Falling air fares and car prices saw U.K. inflation return to the Bank of England’s target last month.
Consumer prices rose 2% from a year earlier, down from 2.1% in April, the Office for National Statistics said Wednesday. Core inflation slowed to 1.7% from 1.8%.
Air fares, which surged in an Easter-related boost in April, fell 5.2% in May compared with a 10% increase a year earlier. Vehicle prices declined 0.3%, and there was also downward pressure from the cost of auto fuel, which rose less than it did last May.
Upward pressures came from rising prices for games, toys, hobbies, furniture and accommodation.
The BOE expects inflation to fall back below target this year, giving officials breathing space to keep interest rates on hold amid the continuing uncertainty over Brexit. Policy makers will announce their latest decision at noon on Thursday.
While the labor market remains tight, growth in the wider economy is slowing sharply as the first-quarter boost from stockpiling evaporates.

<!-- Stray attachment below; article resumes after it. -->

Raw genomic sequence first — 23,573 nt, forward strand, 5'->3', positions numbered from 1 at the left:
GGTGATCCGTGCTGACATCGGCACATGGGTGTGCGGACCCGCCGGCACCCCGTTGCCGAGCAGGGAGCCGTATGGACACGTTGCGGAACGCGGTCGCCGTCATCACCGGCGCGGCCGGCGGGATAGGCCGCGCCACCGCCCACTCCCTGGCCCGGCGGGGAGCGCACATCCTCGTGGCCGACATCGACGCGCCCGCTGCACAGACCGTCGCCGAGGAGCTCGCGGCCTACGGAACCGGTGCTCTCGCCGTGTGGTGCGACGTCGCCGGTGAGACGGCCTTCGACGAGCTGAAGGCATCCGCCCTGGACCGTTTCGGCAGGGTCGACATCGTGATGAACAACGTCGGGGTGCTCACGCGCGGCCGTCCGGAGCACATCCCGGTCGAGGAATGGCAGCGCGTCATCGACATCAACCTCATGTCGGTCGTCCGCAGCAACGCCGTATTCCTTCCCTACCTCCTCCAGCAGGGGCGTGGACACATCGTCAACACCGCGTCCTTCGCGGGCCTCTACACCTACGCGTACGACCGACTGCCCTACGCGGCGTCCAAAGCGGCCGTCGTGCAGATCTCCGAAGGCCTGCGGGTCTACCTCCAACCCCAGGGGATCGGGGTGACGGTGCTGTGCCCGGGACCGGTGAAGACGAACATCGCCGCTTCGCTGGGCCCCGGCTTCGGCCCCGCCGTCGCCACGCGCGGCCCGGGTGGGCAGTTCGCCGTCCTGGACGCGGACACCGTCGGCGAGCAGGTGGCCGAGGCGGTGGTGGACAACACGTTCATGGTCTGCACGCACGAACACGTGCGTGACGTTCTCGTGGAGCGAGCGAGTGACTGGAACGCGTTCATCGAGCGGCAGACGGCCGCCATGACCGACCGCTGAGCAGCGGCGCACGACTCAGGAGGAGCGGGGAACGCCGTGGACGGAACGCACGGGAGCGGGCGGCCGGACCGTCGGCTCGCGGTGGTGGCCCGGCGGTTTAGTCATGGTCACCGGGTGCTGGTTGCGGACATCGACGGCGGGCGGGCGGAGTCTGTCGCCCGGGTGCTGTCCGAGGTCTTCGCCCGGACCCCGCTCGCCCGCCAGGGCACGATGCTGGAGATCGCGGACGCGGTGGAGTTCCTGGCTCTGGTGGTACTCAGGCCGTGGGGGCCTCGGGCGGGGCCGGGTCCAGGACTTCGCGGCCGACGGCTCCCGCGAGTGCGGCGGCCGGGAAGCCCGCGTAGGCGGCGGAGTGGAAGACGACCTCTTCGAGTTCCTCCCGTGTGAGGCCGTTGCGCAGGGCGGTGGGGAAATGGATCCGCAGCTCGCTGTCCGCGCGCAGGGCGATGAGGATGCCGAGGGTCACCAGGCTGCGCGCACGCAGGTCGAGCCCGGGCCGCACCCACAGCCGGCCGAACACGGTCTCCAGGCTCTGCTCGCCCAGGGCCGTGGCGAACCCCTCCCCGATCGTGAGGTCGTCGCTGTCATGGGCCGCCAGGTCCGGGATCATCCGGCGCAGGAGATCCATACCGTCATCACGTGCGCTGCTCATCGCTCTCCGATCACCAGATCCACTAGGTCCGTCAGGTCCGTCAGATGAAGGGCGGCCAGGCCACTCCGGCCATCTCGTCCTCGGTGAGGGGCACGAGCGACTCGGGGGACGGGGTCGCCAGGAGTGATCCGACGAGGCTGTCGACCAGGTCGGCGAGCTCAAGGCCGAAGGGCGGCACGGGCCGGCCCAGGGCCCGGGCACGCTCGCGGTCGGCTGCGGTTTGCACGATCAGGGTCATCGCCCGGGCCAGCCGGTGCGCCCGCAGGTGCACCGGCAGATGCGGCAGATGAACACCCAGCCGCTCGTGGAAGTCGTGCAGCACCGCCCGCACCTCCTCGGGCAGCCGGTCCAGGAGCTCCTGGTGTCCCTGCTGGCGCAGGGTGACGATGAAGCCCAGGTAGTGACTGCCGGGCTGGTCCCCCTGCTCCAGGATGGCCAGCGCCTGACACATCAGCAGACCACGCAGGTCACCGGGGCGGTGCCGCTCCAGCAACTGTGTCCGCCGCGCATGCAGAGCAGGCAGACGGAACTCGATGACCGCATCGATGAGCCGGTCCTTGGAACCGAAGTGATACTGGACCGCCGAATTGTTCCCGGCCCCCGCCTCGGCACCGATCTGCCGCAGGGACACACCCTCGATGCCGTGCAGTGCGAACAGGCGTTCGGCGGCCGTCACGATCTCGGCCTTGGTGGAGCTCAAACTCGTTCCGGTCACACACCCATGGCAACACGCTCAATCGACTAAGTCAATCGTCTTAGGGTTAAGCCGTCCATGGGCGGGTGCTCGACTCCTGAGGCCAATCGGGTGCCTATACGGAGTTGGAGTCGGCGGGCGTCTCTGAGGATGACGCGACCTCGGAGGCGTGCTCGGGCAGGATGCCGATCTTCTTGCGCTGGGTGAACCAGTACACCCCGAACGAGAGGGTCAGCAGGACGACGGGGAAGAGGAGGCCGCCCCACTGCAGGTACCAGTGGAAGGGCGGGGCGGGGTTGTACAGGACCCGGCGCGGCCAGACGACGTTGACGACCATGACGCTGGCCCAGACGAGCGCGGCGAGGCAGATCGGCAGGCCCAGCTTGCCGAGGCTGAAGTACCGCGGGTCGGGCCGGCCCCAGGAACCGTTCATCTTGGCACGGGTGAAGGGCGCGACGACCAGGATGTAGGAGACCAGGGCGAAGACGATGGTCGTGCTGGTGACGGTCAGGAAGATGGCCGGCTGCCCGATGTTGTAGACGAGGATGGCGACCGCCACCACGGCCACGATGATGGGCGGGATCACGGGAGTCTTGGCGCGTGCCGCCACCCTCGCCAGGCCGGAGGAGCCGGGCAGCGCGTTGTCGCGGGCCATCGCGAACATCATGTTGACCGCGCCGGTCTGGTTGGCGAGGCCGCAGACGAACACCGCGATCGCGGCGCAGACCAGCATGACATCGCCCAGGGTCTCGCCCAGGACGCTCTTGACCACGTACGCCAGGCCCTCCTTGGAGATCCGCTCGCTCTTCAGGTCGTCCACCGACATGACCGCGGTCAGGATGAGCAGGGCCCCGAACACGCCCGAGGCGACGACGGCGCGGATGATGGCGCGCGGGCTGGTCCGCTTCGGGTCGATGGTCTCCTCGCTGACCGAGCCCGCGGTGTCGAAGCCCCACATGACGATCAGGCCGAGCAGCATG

Inflation in the services sector, seen as a proxy for domestically generated inflation, slowed to 2.6% in May from 2.9% in April, while goods-price inflation edged up to 1.5%.
Other figures showed pipeline pressures remained subdued, with producer input prices rising just 1.3% from a year earlier, the weakest reading in three years. Cheaper oil drove the slowdown. Output prices gained 1.8%, also the least since 2016.
House prices in England and Wales rose an annual 1.4% in April amid concerns over Brexit and higher property taxes. In London, they fell 1.2%. Prices rose on the month, however, in a sign the property market may be stabilizing.
Wales was the strongest U.K. region, with house prices up 6.7% on the year, the biggest increase since 2014.
Source : Bloomberg